Twenty-fourth in a series of notes and comments on The Book of Barely Imagined Beings
Chapter 15: Octopus
page 224 Ogden Nash.
Tell me, O Octopus, I begspage 228: sophisticated...behaviours. See, for example, this film of an octopus holding a shark at bay while wrestling three zip ties of a baited canister at the same time.
Is those things arms, or is they legs?
I marvel at thee, Octopus;
If I were thou, I'd call me Us.
page 228: awareness, 'full blown' consciousness. In August 2012 a a group of cognitive neuroscientists, computational neuroscientists, neuroanatomists, neuropharmacologists an neurophysiologists declared that octopuses are among the non-human animals that possess "the neurological substrates that generate consciousness." See also Deep Intellect: inside the mind of an octopus by Sy Montgomery.
page 229: Vampire squid. Matt Taibbi wrote a great article but he misrepresented the actual animal. For an octopus that looks like Marge Simpson see here.
page 232: the mosaic from Pompeii looks like this:
page 233-4: Victor Hugo. According to China Miéville (M.R. James and the Quantum Vampire):
The spread of the tentacle – a limb-type with no Gothic or traditional precedents (in ‘Western’ aesthetics) – from a situation of near total absence in Euro-American teratoculture up to the nineteenth century, to one of being the default monstrous appendage of today, signals the epochal shift to a Weird culture.page 235: Clues about the potential future of our species. See a sixth sense.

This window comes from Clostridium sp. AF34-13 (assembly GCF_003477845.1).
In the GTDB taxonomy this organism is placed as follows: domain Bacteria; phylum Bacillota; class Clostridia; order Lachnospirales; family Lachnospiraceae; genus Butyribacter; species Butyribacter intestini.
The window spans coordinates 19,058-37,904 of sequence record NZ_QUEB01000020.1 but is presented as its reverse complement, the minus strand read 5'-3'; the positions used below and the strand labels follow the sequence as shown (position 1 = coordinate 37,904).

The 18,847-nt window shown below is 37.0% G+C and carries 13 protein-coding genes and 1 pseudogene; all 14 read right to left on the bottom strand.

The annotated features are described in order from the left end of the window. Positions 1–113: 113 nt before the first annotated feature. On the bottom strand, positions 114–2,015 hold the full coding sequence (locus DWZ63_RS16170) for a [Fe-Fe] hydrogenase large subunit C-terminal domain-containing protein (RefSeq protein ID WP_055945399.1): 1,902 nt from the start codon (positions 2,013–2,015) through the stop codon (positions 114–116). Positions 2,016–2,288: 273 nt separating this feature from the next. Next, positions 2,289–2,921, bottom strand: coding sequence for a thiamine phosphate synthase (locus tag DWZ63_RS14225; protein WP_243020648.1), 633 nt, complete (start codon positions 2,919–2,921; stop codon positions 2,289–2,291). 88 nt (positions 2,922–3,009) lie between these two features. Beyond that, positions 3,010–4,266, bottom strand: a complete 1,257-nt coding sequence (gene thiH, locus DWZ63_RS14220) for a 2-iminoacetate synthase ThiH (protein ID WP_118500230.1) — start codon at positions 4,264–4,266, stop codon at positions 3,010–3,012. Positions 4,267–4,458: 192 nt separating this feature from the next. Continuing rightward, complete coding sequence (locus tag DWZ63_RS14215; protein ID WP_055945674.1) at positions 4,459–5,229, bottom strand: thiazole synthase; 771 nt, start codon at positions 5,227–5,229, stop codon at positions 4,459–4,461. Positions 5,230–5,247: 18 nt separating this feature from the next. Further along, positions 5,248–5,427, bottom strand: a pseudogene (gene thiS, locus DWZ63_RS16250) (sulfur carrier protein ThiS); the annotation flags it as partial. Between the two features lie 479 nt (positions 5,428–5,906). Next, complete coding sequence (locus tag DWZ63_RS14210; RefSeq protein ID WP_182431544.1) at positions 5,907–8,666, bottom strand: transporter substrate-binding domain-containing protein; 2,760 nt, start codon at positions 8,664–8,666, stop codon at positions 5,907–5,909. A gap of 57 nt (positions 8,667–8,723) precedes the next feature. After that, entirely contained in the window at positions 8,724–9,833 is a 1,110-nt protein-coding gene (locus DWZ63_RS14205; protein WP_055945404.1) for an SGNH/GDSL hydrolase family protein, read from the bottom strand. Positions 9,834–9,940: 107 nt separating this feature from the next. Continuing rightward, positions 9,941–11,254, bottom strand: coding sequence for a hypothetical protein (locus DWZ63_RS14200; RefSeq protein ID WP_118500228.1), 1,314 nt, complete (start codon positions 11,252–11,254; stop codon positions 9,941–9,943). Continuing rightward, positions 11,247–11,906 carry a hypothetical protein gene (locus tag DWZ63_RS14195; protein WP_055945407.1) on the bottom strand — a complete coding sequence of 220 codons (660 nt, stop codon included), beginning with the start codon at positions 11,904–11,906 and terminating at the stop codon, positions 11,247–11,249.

page 237: a happy childhood. In You Are Not a Gadget, Jaron Lanier distinguishes the good side of childhood, which he associates with Gaston Bachelard's Poetics of Reverie, from the bad side as expressed in works like William Goldingʼs Lord of the Flies. The good includes numinous imagination, unbounded hope, innocence and sweetness:
This aspect of childhood is the very essence of magic, optimism, creativity, and open invention of self and the world. It is the heart of tenderness and connection between people, of continuity between generations, of trust, play and mutuality. It is the time in life when we learn to use our imaginations without the constraints of life lessons. The bad is more obvious, and includes bullying, voracious irritability, and selﬁshness.
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